The Van Tharp SQN is a trading metric designed to ascertain the quality of a trading strategy. Now, there are many ways to do this. You can use
- Total returns
- Profit Factor
- Risk-reward ratio
- Sharpe ratio
- Win ratio & Avg win/loss
- Max drawdown
The list could go on, but you get the idea, there’s a lot. So what makes The Van Tharp SQN any different or even better than any on the above list. This post looks at the following four metrics and dukes them out against each other.
- Profit Factor
- Sharpe Ratio
- The Van Tharp SQN
1. Profit Factor (PF) = (gross profits/gross loss)
A friendly and straightforward calculation that provides a gauge of the overall performance of a trading strategy. Above 2 is excellent. Below 1 is bad. Between 1 and 2 the trader is somewhere between breaking even and making a small profit.
PF doesn’t factor in the length of the trading history. Suppose you had closed two trades, a win of $50 and a loss of $25, the PF = 2. Two trades are hardly a good indication of the robustness of the trading strategy.
2. Sharpe Ratio (SR) = (excess return/StdDev of returns)
This metric, created by American Economist William Sharpe in 1966, was designed to measure the risk-adjusted performance of a trading strategy.
Whilst it takes into account the Std Dev (Standard Deviation is the observed deviation from the sample’s mean) of returns. It makes some assumptions in its calculation which can be problematic. You can find more info on this here.
Therefore, the Sharpe Ratio is more involved in its calculations but still doesn’t comprehensively address the problems in its design.
3. SQN = (Expectancy/StdDev(R-Multiples) * sqrt number of trades (capped at 100))
The Van Tharp SQN looks to solve some of the problems with the PF and SR metrics above. Using a time input, The Van Tharp SQN looks to prioritise trading strategies with a more extended and, thus, more reliable trading history.
By also using the StdDev of R-Multiples, it also aims to prioritise consistency in returns. The idea behind this is that a trading strategy with better consistency in its returns will be more reliable.
4. D-Score = As this is a proprietary tool created by Darwinex for use on the Darwinex platform, the exact formula is not available.
The D-Score looks to rank the quality of the returns of a DARWIN over the last five years. It looks at factors such as positive returns over the medium term, the momentum of returns and some of Darwinex’s other Investible Attributes.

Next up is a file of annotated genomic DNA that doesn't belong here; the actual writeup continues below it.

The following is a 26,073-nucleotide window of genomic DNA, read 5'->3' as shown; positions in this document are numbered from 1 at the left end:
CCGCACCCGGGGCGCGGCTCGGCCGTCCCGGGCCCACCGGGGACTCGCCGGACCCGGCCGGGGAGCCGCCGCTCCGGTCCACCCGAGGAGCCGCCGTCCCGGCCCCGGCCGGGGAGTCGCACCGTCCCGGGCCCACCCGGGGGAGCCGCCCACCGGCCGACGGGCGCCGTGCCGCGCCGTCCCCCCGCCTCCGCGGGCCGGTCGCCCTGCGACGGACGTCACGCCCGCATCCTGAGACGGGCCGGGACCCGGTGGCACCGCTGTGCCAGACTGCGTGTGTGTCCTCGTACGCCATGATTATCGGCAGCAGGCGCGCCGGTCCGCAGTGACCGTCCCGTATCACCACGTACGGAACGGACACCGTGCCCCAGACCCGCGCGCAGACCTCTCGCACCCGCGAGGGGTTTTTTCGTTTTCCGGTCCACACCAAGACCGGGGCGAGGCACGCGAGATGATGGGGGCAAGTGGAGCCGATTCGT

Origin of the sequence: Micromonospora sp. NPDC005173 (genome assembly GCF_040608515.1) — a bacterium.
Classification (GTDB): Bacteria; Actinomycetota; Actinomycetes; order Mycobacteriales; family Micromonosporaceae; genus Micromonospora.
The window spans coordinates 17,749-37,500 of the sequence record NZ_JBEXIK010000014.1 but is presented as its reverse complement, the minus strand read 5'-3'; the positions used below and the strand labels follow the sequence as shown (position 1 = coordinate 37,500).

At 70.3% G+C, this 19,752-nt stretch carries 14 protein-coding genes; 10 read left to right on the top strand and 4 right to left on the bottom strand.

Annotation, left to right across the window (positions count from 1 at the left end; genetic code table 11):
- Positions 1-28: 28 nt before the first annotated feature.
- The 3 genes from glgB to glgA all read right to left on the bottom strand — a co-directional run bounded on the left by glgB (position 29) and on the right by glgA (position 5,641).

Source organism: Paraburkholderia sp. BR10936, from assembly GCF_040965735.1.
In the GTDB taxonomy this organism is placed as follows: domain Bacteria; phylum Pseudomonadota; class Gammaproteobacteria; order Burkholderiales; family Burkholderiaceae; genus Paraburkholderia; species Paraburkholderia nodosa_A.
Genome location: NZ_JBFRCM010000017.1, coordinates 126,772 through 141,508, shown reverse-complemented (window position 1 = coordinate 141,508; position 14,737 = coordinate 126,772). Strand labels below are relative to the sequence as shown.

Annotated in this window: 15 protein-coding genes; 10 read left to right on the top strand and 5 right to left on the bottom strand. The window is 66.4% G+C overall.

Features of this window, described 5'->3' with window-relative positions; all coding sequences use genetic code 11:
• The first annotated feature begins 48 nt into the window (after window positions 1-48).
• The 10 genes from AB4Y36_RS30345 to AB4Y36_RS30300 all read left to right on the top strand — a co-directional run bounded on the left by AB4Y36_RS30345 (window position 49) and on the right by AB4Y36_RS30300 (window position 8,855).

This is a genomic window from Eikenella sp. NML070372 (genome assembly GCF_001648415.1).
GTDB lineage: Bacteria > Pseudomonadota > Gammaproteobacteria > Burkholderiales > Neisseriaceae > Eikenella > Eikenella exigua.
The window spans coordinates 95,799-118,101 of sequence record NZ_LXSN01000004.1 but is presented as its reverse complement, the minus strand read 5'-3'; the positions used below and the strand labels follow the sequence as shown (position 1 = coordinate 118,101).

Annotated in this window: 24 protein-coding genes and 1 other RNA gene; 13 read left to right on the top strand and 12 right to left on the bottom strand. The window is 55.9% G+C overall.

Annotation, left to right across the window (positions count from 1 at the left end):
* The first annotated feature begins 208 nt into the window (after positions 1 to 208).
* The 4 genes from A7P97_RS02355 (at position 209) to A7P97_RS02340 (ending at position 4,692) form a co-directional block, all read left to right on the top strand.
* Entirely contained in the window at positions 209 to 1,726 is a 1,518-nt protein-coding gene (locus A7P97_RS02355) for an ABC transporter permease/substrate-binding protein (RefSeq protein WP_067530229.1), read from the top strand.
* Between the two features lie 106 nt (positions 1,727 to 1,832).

It is easily the most comprehensive performance metric here. The downside is that it is only available for use on the Darwinex platform, but given the breadth of assets you can trade on the Darwinex platform, it really adds value. The upside is that Darwinex has done all the hard work to create trading metrics that allow you to make informed decisions.
Back to The Van Tharp SQN
Given that the primary use of The Van Tharp SQN is to measure the quality of a trading strategy and thus allow an accurate comparison of different strategies.
Only the D-Score beats it. But as the D-Score isn’t available for use outside of Darwinex, the SQN offers a healthy alternative.
Unlike PF and SR the SQN considers the size of the data set as a determining factor of the quality of the result. Another thing that makes the SQN interesting is that Van Tharp amends the formula to account for vastly different size data sets.
If he can do it, what’s to stop you from doing the same. Much of trading is trial and error. You could explore a tiered system. Whereby you set different thresholds for different quantities of data.
You can even use the Van Tharp SQN to consider the benefits of varying trading parameters during your optimisation process.
Why not have a play with the formula, and let us know how you get on @Darwinexchange
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Content Disclaimer: The contents of this video (and all other videos by the presenter) are for educational purposes only, and are not to be construed as financial and/or investment advice.